To ensure nobody missed out, the University hosted 17 ceremonies over seven days from 9-17 September, with more than 4,000 graduates crossing the stage at a purpose-built venue on the Royal Docks, neighbouring the University's own campus.
The Covid-19 pandemic and lockdown had kept many students away from face-to-face contact with their friends, so a sense of a grand reunion added a layer of joy amid the celebration of academic achievement.
Professor Amanda Broderick, vice-chancellor and president of UEL, told graduates, "There are many inspiring emotions swirling around our campus today. Pride is chief among them, and fully deserved. Joy, another, and a treat to behold. Excitement is a third, creating a vibrancy here at Docklands that we have so missed.
"But, among those emotions, I'm reserving a special place for one that we all sense, whether we are graduating or supporting: a feeling of relief.
"We are back. We have made it. In particular, you have made it. And, more than that, you have made it together in a collective act of determination that has proved an endless inspiration to your colleagues and teachers."
The University also recognised eight accomplished individuals with honorary doctorates. BBC presenter and former international footballer Alex Scott; former director of West Ham's famous youth academy Tony Carr and elite BMX cyclist Bethany Shriever, who took gold at the Tokyo Olympics represented the sporting contingent.
Believe in dreams
Ms Shriever told graduands, "What I achieved hopefully proves to the world that you should keep believing in your dreams. We all have good and bad days. Whatever you want to achieve after today, stick at it, work hard, and it can come."
Also receiving doctorates were African dance pioneer Mercy Nabirye; conservationist and civil engineer Anusha Shah; and director of community affairs at Canary Wharf Group Zakir Khan.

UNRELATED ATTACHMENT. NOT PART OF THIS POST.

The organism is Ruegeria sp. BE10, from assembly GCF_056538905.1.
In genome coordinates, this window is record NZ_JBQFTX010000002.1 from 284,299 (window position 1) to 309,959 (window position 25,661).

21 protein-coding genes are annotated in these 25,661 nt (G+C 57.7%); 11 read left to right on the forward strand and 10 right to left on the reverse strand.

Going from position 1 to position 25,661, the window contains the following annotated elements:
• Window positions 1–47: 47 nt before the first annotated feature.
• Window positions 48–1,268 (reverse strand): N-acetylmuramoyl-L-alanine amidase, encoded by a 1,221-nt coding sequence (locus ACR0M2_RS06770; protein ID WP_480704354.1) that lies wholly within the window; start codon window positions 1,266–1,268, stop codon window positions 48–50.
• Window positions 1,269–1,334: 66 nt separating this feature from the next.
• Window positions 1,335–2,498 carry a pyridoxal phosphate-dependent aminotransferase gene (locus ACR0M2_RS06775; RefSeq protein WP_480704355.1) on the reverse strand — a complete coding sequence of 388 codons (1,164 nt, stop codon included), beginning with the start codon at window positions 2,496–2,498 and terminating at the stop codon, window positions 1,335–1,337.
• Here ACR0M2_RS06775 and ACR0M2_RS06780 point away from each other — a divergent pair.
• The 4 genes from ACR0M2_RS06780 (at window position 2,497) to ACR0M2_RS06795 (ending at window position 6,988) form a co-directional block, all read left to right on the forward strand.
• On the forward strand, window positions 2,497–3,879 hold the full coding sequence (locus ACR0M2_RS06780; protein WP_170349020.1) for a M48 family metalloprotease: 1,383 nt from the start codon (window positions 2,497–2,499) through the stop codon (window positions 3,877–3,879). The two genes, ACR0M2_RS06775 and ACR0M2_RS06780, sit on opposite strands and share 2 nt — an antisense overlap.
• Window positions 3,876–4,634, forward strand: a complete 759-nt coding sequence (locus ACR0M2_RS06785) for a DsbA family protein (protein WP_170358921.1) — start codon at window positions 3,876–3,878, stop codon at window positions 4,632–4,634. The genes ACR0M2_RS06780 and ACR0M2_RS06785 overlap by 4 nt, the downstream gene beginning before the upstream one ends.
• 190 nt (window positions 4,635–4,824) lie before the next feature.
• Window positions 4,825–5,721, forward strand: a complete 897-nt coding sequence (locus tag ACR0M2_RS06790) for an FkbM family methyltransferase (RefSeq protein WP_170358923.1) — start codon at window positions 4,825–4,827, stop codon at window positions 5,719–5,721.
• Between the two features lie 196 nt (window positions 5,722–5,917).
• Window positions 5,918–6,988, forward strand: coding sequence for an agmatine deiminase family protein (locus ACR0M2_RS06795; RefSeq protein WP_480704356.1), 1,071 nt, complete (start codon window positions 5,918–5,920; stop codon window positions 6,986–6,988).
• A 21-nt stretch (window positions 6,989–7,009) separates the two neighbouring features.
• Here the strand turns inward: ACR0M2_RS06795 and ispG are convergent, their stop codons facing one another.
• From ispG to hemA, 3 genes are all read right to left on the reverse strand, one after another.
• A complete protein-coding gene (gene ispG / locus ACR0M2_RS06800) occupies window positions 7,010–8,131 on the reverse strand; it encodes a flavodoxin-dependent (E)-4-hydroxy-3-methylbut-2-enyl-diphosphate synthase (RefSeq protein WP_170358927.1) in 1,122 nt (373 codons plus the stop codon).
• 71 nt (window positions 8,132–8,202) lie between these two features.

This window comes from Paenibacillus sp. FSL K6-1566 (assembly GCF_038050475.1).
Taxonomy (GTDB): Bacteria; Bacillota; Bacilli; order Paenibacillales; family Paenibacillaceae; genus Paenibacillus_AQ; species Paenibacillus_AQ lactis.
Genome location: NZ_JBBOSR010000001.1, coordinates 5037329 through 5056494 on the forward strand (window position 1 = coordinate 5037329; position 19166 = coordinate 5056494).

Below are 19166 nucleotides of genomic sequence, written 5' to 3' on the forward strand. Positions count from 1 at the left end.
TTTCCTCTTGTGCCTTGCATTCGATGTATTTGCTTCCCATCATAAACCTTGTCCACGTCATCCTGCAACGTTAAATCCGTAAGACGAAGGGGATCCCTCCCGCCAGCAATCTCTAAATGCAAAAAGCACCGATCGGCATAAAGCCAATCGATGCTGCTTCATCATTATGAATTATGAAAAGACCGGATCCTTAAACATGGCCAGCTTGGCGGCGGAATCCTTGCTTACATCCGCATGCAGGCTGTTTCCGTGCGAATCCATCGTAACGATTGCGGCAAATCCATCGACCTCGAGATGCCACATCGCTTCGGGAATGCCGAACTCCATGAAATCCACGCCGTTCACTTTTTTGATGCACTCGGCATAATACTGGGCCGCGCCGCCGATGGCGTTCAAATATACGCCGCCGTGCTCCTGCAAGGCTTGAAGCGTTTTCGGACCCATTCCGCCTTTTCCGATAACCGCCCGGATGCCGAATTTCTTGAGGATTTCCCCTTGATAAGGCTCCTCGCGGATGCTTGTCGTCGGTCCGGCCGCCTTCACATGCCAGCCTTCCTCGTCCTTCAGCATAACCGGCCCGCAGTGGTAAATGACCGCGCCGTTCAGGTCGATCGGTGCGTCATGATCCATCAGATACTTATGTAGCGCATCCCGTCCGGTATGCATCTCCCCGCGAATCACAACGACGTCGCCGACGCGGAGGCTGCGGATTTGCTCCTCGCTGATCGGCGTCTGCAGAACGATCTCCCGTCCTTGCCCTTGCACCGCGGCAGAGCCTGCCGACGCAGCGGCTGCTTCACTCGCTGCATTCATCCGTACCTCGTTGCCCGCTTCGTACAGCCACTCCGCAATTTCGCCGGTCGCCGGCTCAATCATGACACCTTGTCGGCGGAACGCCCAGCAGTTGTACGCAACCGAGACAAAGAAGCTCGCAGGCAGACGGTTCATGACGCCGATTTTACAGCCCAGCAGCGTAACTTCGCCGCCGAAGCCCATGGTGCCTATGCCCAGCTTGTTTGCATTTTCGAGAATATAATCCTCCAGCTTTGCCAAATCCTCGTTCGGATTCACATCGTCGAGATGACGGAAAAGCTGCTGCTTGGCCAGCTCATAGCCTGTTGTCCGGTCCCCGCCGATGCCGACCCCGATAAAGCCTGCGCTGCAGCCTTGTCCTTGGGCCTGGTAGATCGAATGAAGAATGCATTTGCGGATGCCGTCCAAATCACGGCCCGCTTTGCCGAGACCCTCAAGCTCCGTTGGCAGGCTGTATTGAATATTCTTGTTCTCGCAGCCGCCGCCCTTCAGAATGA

And, reflecting the trials and triumphs of Covid, chief nurse for Barts Health NHS Trust Caroline Alexander and Jason Strelitz, director of public health at Newham Borough Council, were also recognised in a milestone year which saw the University's first nursing graduates accepting their degrees.
Many of the 62-strong cohort worked on the frontline of the battle against Covid-19 during their studies, and most will now move on to permanent positions in the east London healthcare community.
Nursing graduate Donnette Murphy said, "The pandemic has not been easy for any of us. But we're here today and I'm proud of us for that. We met the demands of our studies and personal circumstances in unprecedented times and soldiered through to a successful finish on an unforgettable journey."
Law postgraduate Olubunmi Onafuwa summed up the feeling of many when she said, "It has been a great journey of hard work, resilience, tears, frustration and hope. However, we found our footing, we journeyed on and here we are today - victorious."
A virtual graduation was held for 2020 graduates last year, but most chose to return for the in-person ceremonies. The events took place in keeping with the Covid-Secure Campus protocols which have protected the University and its community over the past 18 months.
A well-ventilated purpose-built marquee ensured that attendees could remain socially distanced and the ceremony itself reflected this caution with graduates "doffing their caps" rather than shaking hands.
The University set up a testing centre and required all students and guests to have a negative Covid test before admission.